Well, modern estimates for human carrying capacity have ranged from 1 or 2 billion people living in prosperity (as targeted by Paul), to 33 billion people fed on minimum rations and using all suitable land for high-intensity food production. A recent report suggests we will be able to feed 9bn by 2050, while other scientists now believe that the carrying capacity of a world with a low-consumption, steady-state global economy may be about 12 billion. (The major challenge then will be demographic, but only while the senior generation survives).
In any event, the key is for population to stabilise – which it can only do if people stop producing large numbers of children (and living for longer too). Luckily, the evidence is that once people are confident that they’ll be secure in retirement, and that their children are likely to outlive them, they settle for 2 or 3 kids – providing, that is, that they have access to birth control and the freedom to use it (this, of course, requires the emancipation of women, and an absence of controlling dogma).
So quite apart form the fact that the Global North has largely caused this problem, and has a moral responsibility to even up the score, it is essential that the Global South is allowed to continue to develop largely along conventional democratic lines for the time being (as Lord Giddens says in The Urbal Fix).
This is scary at first glance because consumption (and therefore emissions) in India, China and Brazil seem to rising exponentially, but when calculated per capita, compared with Europe and North America their footprints remain negligible, and will continue to be so until they finally approach western figures.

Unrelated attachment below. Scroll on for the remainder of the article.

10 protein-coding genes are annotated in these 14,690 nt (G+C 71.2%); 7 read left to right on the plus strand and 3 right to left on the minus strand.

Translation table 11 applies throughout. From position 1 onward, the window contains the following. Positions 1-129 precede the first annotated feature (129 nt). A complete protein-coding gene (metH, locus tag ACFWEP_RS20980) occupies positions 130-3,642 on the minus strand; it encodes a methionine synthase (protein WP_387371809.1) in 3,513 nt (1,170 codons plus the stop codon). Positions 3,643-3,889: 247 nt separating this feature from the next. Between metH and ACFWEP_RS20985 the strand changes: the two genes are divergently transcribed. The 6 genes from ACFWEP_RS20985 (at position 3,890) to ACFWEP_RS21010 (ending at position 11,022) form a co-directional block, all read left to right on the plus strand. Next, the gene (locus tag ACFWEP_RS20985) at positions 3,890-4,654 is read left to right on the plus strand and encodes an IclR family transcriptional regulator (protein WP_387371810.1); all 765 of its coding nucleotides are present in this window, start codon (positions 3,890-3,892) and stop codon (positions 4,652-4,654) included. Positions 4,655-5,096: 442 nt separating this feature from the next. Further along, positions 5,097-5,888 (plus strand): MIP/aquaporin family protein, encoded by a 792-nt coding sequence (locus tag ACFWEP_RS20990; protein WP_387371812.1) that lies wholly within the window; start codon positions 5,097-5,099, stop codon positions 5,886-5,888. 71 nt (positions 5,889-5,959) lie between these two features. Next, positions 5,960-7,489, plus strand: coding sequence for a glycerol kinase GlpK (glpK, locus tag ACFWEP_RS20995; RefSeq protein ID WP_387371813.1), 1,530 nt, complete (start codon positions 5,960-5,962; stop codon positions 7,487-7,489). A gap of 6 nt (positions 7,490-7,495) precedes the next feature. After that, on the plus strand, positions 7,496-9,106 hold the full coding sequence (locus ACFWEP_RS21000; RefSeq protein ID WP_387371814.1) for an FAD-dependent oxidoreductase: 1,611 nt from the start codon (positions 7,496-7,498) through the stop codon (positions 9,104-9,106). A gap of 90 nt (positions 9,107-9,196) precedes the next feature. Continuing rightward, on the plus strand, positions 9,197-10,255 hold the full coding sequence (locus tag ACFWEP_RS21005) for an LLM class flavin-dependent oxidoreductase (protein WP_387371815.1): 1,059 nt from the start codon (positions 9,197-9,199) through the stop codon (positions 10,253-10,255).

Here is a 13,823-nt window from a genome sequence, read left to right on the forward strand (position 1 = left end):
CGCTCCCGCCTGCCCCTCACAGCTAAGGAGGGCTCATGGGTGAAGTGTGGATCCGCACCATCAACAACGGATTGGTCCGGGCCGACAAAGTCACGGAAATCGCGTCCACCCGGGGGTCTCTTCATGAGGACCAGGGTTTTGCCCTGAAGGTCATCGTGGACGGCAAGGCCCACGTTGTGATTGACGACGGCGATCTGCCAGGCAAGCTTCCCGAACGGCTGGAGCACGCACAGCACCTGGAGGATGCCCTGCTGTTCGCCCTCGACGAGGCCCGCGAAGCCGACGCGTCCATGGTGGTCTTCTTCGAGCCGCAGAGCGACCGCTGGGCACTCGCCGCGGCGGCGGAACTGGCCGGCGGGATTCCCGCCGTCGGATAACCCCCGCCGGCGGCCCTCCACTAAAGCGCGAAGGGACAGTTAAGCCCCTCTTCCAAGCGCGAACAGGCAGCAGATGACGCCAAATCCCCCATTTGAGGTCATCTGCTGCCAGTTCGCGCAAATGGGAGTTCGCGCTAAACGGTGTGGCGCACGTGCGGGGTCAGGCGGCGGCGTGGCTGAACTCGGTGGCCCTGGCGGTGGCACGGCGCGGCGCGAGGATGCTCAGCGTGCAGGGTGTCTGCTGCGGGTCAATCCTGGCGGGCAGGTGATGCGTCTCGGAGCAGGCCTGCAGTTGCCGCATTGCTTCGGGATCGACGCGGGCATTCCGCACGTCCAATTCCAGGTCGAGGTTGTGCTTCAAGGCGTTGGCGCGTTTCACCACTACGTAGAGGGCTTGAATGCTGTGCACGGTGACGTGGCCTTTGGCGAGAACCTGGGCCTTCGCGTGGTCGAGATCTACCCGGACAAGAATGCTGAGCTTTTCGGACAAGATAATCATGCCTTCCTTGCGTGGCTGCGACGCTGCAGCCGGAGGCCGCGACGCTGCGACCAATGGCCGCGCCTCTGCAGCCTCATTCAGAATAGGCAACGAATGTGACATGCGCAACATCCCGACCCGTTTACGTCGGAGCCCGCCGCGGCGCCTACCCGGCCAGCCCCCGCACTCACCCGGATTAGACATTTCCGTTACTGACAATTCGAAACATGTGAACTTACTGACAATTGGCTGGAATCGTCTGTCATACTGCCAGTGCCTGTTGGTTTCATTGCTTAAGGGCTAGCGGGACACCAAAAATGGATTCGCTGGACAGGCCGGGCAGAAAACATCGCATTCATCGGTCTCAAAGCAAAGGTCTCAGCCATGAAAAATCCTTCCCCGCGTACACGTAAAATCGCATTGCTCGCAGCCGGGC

So what IS needed is a globally agreed contraction and convergence policy, to bring the South up (and the North down) to a permanently sustainable level – and this is what the UN and others are now working towards. There’s a video clip on this topic here.
Some Pigs Are More Equal Than Others
So. We need a non-destructive global system for, eventually, a stable population, and this demands a zero or very low growth economy – which in turn calls for a much more equal society.
Wait – that was a big jump, you say – specially after you just shafted socialism.
Or was it?
No, because, as Dan O’Neill quoted in Enough is Enough, “Growth is a substitute for equality of income. So long as there is growth, there is hope, and that makes large income differentials tolerable” (Henry Wallach – Federal Reserve).